How To Prepare Your Grandchildren For The World Of Dating

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It’s getting close to that time. Your grandson or daughter is showing interest in the opposite sex and you’re seeing less of them. You know what’s ahead but do they? How can you broach the subject of dating?

best dating advice for grandchildren

First, any important discussion is best had between two with an already existing relationship. If we haven’t been close to our budding grandchild, chances are they’ll give only a token listen. 

Second, let the exchange happen naturally. Some of the best sharing times I’ve had with my teens were in the car on the way to school or work. If the two of you enjoy a certain room in your house or out on the patio, meet there.

Third, let him or her know you notice some changes and ask about their friends. If your grands regularly speak of their circle of “besties”, all the better. But this is the time to inquire about a special person in their lives.

Fourth, listen to whatever they want to say. It may be hard. I recall thinking if I heard of one more relationship based on video gaming, I was going to pop.

Leaving the best for last– tell them of your hopes and dreams for their future. And gently encourage them to play it safe on the dating scene. I ask my grands to stay in groups and enjoy friendships rather than to pair off and grow up too fast.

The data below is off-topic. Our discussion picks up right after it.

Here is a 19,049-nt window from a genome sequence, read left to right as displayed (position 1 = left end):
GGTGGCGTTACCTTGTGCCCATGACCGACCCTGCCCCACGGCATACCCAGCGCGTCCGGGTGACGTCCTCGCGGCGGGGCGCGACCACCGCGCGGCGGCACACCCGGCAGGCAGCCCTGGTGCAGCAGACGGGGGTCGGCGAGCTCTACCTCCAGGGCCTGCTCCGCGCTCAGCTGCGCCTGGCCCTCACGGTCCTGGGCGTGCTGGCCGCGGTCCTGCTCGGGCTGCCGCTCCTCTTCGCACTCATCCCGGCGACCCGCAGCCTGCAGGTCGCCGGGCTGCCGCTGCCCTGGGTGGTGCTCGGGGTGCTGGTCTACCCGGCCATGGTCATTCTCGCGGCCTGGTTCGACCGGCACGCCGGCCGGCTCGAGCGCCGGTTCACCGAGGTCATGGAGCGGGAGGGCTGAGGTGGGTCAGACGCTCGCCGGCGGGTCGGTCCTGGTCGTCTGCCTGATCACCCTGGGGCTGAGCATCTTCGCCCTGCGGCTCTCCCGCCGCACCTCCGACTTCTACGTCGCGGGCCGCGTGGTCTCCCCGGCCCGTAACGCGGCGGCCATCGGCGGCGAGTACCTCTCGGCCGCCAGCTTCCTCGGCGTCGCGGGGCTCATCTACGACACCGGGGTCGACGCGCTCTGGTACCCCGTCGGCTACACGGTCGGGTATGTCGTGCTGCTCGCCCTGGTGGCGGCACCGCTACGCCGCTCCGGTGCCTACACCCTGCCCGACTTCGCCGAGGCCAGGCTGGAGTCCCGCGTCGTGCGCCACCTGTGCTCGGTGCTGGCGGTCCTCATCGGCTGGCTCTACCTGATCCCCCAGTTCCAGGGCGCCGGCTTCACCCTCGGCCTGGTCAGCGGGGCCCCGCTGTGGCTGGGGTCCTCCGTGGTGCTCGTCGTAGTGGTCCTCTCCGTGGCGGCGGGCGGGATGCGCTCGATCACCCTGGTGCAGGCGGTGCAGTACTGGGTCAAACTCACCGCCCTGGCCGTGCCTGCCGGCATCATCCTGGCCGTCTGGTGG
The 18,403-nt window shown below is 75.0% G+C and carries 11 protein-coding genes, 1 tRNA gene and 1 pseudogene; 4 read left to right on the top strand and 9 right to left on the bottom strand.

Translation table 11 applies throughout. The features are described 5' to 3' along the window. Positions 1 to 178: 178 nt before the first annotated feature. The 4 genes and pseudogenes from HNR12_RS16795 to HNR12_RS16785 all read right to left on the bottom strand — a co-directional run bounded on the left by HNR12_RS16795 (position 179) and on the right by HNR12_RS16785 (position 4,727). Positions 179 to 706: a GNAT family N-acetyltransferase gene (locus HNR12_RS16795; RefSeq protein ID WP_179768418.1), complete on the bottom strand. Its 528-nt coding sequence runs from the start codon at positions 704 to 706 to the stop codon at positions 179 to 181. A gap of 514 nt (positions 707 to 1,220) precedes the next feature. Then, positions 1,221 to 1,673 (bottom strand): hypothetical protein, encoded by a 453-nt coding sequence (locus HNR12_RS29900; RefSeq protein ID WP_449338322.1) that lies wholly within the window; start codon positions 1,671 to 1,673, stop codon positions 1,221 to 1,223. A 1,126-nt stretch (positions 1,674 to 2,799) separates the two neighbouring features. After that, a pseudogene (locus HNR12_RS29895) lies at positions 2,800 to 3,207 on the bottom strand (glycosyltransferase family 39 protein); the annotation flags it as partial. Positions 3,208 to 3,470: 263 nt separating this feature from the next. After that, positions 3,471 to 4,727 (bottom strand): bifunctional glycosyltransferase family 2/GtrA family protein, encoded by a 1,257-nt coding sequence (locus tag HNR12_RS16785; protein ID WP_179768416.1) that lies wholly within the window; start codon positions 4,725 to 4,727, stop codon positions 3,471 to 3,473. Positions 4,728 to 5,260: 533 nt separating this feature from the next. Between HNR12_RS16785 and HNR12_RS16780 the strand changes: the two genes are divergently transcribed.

I tell each one that as a relationship becomes physical, sometimes the friendship ends. It becomes all about sex and nothing about getting to know about each other’s likes, dislikes, personalities, and things held in common. The things that make a relationship last. And I ask to be kept up to date on how it’s going. So far so good. 

When They’re Head Over Heels in “Love”

best dating advice for grandchildren

At first, I wasn’t too fond of all the things a teenager could do on their smartphone. Until I realized it was a handy tool to glimpse into their world. Now, I ask to see photos, videos, and whatever interests them on the internet. Do I think they’re showing me everything? Of course not. But I’ll take what I can get to keep the lines of communication open. 

When my oldest granddaughter was convinced of a certain boy at school, she brought him over for brownies. He seemed like a nice young man, but it didn’t last. When she was “sure” of the next one, she brought him too. Each time I meet one of her dates, I learn more about my granddaughter.

Do you have a teenage grandchild entering the dating world? What’s your best nugget of advice?

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